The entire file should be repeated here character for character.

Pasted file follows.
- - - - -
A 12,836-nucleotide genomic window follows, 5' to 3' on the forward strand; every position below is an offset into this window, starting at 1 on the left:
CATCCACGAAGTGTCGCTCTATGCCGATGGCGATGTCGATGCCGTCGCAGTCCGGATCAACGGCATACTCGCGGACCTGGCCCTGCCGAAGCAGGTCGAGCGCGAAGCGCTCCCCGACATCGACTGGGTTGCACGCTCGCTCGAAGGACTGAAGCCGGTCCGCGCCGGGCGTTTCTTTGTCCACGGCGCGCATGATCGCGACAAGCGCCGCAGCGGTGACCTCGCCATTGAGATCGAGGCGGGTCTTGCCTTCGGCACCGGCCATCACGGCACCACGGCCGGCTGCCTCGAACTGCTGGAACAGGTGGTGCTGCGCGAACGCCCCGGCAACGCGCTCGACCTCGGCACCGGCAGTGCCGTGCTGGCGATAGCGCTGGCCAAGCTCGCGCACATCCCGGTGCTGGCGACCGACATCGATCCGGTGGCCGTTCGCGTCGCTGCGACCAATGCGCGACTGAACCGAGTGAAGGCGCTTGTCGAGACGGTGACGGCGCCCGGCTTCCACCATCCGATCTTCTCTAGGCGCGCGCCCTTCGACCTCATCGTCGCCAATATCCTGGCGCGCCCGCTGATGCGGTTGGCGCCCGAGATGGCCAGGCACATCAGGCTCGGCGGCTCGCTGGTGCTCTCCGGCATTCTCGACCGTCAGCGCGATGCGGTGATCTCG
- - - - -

A 12,836-nucleotide genomic window follows, 5' to 3' on the forward strand; every position below is an offset into this window, starting at 1 on the left:
CATCCACGAAGTGTCGCTCTATGCCGATGGCGATGTCGATGCCGTCGCAGTCCGGATCAACGGCATACTCGCGGACCTGGCCCTGCCGAAGCAGGTCGAGCGCGAAGCGCTCCCCGACATCGACTGGGTTGCACGCTCGCTCGAAGGACTGAAGCCGGTCCGCGCCGGGCGTTTCTTTGTCCACGGCGCGCATGATCGCGACAAGCGCCGCAGCGGTGACCTCGCCATTGAGATCGAGGCGGGTCTTGCCTTCGGCACCGGCCATCACGGCACCACGGCCGGCTGCCTCGAACTGCTGGAACAGGTGGTGCTGCGCGAACGCCCCGGCAACGCGCTCGACCTCGGCACCGGCAGTGCCGTGCTGGCGATAGCGCTGGCCAAGCTCGCGCACATCCCGGTGCTGGCGACCGACATCGATCCGGTGGCCGTTCGCGTCGCTGCGACCAATGCGCGACTGAACCGAGTGAAGGCGCTTGTCGAGACGGTGACGGCGCCCGGCTTCCACCATCCGATCTTCTCTAGGCGCGCGCCCTTCGACCTCATCGTCGCCAATATCCTGGCGCGCCCGCTGATGCGGTTGGCGCCCGAGATGGCCAGGCACATCAGGCTCGGCGGCTCGCTGGTGCTCTCCGGCATTCTCGACCGTCAGCGCGATGCGGTGATCTCG